In most instances, drugs are recommended for the treatment of angina before surgery is considered. The major classes of drugs used to treat angina include the following:
Nitrates. These come in several forms: nitroglycerine tablets to be slipped under the tongue during or in anticipation of an attack; ointment to be absorbed through the skin; long-acting medicated skin discs; or long-acting tablets. The latter three forms are used mostly to prevent rather than relieve attacks. The nitrates work by reducing the oxygen requirements of the heart muscle.
Beta-blocking Drugs. These agents act by blocking the effect of the sympathetic nervous system on the heart, slowing heart rate, decreasing blood pressure, and thereby, reducing the oxygen demand of the heart. Recent studies have found that these drugs also can reduce the chances of dying or suffering a recurrent heart attack if they are started shortly after suffering a heart attack and continued for two years.
Calcium-channel Blocking Drugs. These drugs are prescribed to treat angina that is thought to be caused by coronary artery spasm. They can also be effective for stable angina associated with exercise. All muscles need varying amounts of calcium in order to contract. By reducing the amount of calcium that enters the muscle cells in the coronary artery walls, the spasms can be prevented. Some calcium-channel blocking drugs also decrease the workload of the heart and some lower the heart rate as well.
Use of Nitroglycerin
Nitroglycerin is usually effective in relieving anginal chest discomfort. It also can be used to prevent anginal pain. It is usually taken in tiny tablets which are placed under the tongue to dissolve, but may also be prescribed as an oral spray. The nitroglycerin tablets are inexpensive and quick-acting. Keep a fresh, sealed supply of the tablets on hand at all times. As a general rule, avoid transferring your nitroglycerin tablets out of the original, dark glass bottle, since the tablets are sensitive to heat, light and air. Do not keep cotton in the bottle because it will absorb the nitroglycerin.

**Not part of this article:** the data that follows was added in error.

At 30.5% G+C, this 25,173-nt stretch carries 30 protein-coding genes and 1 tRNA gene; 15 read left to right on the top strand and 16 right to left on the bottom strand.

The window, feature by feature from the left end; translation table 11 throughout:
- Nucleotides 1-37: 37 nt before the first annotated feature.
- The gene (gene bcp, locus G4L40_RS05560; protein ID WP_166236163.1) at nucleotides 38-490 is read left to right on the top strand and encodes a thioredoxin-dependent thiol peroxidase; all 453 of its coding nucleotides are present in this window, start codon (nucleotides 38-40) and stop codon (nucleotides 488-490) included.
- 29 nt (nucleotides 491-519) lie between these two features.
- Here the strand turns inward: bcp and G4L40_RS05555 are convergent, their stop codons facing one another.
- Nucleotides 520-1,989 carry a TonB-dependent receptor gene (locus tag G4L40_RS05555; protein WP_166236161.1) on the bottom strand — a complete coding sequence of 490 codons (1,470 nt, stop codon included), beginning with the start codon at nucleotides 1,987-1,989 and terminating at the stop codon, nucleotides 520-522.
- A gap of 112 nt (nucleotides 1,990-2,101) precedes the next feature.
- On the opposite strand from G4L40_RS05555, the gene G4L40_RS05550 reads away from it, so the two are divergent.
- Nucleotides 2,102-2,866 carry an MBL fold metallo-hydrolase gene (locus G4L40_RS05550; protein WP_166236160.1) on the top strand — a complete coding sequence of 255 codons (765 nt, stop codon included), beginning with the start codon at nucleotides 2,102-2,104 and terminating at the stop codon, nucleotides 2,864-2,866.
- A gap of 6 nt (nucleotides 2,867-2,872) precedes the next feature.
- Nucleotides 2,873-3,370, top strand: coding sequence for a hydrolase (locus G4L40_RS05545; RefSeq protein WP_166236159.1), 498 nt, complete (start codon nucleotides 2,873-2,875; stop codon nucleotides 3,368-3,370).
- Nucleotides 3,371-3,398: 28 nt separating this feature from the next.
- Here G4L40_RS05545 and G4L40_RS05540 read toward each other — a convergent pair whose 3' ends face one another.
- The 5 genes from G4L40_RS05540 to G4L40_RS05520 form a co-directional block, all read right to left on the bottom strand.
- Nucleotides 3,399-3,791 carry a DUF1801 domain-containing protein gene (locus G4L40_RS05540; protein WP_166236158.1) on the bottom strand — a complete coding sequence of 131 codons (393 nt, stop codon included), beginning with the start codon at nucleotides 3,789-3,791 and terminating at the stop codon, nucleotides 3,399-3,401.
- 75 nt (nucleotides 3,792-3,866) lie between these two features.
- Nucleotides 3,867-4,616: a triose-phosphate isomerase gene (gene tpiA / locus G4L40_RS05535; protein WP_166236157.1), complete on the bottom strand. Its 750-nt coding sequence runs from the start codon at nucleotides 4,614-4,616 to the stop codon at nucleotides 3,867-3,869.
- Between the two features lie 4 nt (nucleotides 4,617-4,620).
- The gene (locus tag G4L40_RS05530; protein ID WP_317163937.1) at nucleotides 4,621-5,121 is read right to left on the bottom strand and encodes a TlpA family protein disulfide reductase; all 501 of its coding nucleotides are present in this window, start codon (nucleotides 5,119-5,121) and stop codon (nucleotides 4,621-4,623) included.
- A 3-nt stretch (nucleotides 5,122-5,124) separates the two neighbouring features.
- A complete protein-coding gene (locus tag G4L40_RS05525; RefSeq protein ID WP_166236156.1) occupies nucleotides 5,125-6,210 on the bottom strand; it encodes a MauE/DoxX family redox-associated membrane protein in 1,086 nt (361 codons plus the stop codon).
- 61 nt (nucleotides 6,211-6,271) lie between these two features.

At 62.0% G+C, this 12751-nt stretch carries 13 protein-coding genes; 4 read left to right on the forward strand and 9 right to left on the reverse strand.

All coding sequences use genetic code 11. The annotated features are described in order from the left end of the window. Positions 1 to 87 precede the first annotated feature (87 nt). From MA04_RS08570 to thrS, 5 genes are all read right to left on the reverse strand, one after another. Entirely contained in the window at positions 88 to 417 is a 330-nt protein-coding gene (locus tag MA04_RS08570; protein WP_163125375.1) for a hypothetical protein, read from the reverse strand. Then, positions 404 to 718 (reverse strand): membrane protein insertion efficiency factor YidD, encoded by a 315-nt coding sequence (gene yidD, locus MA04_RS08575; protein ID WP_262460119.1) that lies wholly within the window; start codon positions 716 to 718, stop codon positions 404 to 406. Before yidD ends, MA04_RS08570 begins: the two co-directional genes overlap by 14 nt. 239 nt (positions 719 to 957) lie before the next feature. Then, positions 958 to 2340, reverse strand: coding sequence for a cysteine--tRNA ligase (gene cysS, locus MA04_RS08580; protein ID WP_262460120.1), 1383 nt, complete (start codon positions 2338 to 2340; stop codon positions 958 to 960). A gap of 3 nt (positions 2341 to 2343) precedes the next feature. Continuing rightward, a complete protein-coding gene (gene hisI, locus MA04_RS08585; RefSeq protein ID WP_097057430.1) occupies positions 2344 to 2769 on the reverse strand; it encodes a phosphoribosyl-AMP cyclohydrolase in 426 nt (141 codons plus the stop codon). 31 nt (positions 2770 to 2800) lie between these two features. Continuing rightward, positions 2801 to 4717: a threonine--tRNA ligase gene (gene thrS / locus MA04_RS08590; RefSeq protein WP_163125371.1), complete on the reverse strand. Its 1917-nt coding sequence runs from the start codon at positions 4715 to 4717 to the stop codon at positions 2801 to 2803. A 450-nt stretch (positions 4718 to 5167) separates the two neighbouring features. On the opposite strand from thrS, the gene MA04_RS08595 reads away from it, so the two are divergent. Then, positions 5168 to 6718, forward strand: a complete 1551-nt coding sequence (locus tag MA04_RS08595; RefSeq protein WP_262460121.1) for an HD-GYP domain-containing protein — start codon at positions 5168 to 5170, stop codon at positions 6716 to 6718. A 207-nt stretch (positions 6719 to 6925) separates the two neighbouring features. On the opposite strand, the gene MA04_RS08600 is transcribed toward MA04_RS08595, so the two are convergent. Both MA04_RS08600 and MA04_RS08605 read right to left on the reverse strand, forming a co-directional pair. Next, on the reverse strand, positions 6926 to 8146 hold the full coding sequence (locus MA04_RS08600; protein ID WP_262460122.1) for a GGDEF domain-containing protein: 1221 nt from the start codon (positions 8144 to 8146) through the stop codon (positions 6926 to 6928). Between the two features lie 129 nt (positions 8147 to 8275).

Always use the medicine as directed by your doctor. Be sure to carry the nitroglycerin with you at all times. Take a tablet just before starting an activity you know is likely to cause anginal discomfort. Also, take a tablet when the discomfort does not subside within a minute or two after you have stopped the activity, or if it occurs when you are not physically active. Let your doctor know what usually causes your angina so that he can advise you about preventing attacks. It may take several tablets a day to control your symptoms.
Nitroglycerin is safe and not habit forming, so don't be afraid to take it. Ask your doctor what to do if nitroglycerin is not effective in relieving your angina completely or if the pain begins to increase in frequency or severity.
In some people, nitroglycerin causes a short headache or a feeling of fullness in the head. Often these symptoms will disappear after you have taken nitroglycerin several times. If not, your doctor may want to reduce the dosage in each tablet.
If your angina is not relieved after taking three (3) tablets within a 10-minute period, seek medical attention promptly. If your doctor is not immediately available, go to your local hospital Emergency Room.
Ask your doctor about refilling your nitroglycerin prescription at six-month intervals, since old tablets can lose their strength; tables that are effective should cause stinging or burning under the tongue.
Your doctor may also prescribe longer-acting nitroglycerin compounds which are taken by mouth or applied to the skin as an ointment or skin patch.
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